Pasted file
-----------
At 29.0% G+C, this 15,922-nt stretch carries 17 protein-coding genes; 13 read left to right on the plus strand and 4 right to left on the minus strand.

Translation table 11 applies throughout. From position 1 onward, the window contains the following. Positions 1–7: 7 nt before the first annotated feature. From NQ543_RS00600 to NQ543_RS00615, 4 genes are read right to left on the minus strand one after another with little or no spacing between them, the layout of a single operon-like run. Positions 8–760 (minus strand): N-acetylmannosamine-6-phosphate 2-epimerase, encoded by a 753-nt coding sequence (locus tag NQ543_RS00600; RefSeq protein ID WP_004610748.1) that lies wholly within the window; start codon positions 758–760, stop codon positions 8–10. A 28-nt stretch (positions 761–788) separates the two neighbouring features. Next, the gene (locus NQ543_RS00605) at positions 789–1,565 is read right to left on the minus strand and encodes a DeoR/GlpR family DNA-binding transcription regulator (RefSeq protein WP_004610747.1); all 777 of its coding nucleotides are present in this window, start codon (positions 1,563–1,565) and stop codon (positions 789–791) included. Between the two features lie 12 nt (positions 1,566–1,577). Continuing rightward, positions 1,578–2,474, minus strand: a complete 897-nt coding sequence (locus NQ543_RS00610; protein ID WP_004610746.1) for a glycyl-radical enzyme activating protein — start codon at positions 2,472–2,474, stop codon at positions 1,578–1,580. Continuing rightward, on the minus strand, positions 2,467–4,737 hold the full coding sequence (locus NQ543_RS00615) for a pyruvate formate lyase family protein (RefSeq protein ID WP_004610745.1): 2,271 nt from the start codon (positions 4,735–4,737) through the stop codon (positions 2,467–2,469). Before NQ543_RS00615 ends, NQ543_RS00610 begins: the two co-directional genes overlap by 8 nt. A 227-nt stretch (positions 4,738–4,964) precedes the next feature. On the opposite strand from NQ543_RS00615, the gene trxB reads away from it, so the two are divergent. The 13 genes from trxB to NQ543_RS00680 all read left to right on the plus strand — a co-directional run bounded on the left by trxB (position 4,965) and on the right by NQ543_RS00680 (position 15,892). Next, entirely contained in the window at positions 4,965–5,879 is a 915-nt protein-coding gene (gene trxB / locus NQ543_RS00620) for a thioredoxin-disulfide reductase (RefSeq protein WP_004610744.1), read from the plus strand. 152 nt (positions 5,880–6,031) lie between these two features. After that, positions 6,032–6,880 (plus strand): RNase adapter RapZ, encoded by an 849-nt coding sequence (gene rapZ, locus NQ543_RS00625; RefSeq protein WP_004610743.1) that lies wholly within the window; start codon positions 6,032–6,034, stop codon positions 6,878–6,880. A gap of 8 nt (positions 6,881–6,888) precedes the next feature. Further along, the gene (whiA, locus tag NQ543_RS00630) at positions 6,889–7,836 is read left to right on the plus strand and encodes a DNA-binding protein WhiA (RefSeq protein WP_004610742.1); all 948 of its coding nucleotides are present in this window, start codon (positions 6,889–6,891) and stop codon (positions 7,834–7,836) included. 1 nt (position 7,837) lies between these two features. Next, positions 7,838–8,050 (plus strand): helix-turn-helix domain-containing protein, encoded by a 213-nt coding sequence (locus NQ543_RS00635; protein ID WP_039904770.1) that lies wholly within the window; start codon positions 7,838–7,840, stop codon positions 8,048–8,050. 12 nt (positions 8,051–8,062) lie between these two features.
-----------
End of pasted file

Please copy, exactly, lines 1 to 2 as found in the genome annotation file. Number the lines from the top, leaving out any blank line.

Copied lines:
At 29.0% G+C, this 15,922-nt stretch carries 17 protein-coding genes; 13 read left to right on the plus strand and 4 right to left on the minus strand.

Translation table 11 applies throughout. From position 1 onward, the window contains the following. Positions 1–7: 7 nt before the first annotated feature. From NQ543_RS00600 to NQ543_RS00615, 4 genes are read right to left on the minus strand one after another with little or no spacing between them, the layout of a single operon-like run. Positions 8–760 (minus strand): N-acetylmannosamine-6-phosphate 2-epimerase, encoded by a 753-nt coding sequence (locus tag NQ543_RS00600; RefSeq protein ID WP_004610748.1) that lies wholly within the window; start codon positions 758–760, stop codon positions 8–10. A 28-nt stretch (positions 761–788) separates the two neighbouring features. Next, the gene (locus NQ543_RS00605) at positions 789–1,565 is read right to left on the minus strand and encodes a DeoR/GlpR family DNA-binding transcription regulator (RefSeq protein WP_004610747.1); all 777 of its coding nucleotides are present in this window, start codon (positions 1,563–1,565) and stop codon (positions 789–791) included. Between the two features lie 12 nt (positions 1,566–1,577). Continuing rightward, positions 1,578–2,474, minus strand: a complete 897-nt coding sequence (locus NQ543_RS00610; protein ID WP_004610746.1) for a glycyl-radical enzyme activating protein — start codon at positions 2,472–2,474, stop codon at positions 1,578–1,580. Continuing rightward, on the minus strand, positions 2,467–4,737 hold the full coding sequence (locus NQ543_RS00615) for a pyruvate formate lyase family protein (RefSeq protein ID WP_004610745.1): 2,271 nt from the start codon (positions 4,735–4,737) through the stop codon (positions 2,467–2,469). Before NQ543_RS00615 ends, NQ543_RS00610 begins: the two co-directional genes overlap by 8 nt. A 227-nt stretch (positions 4,738–4,964) precedes the next feature. On the opposite strand from NQ543_RS00615, the gene trxB reads away from it, so the two are divergent. The 13 genes from trxB to NQ543_RS00680 all read left to right on the plus strand — a co-directional run bounded on the left by trxB (position 4,965) and on the right by NQ543_RS00680 (position 15,892). Next, entirely contained in the window at positions 4,965–5,879 is a 915-nt protein-coding gene (gene trxB / locus NQ543_RS00620) for a thioredoxin-disulfide reductase (RefSeq protein WP_004610744.1), read from the plus strand. 152 nt (positions 5,880–6,031) lie between these two features. After that, positions 6,032–6,880 (plus strand): RNase adapter RapZ, encoded by an 849-nt coding sequence (gene rapZ, locus NQ543_RS00625; RefSeq protein WP_004610743.1) that lies wholly within the window; start codon positions 6,032–6,034, stop codon positions 6,878–6,880. A gap of 8 nt (positions 6,881–6,888) precedes the next feature. Further along, the gene (whiA, locus tag NQ543_RS00630) at positions 6,889–7,836 is read left to right on the plus strand and encodes a DNA-binding protein WhiA (RefSeq protein WP_004610742.1); all 948 of its coding nucleotides are present in this window, start codon (positions 6,889–6,891) and stop codon (positions 7,834–7,836) included. 1 nt (position 7,837) lies between these two features. Next, positions 7,838–8,050 (plus strand): helix-turn-helix domain-containing protein, encoded by a 213-nt coding sequence (locus NQ543_RS00635; protein ID WP_039904770.1) that lies wholly within the window; start codon positions 7,838–7,840, stop codon positions 8,048–8,050. 12 nt (positions 8,051–8,062) lie between these two features.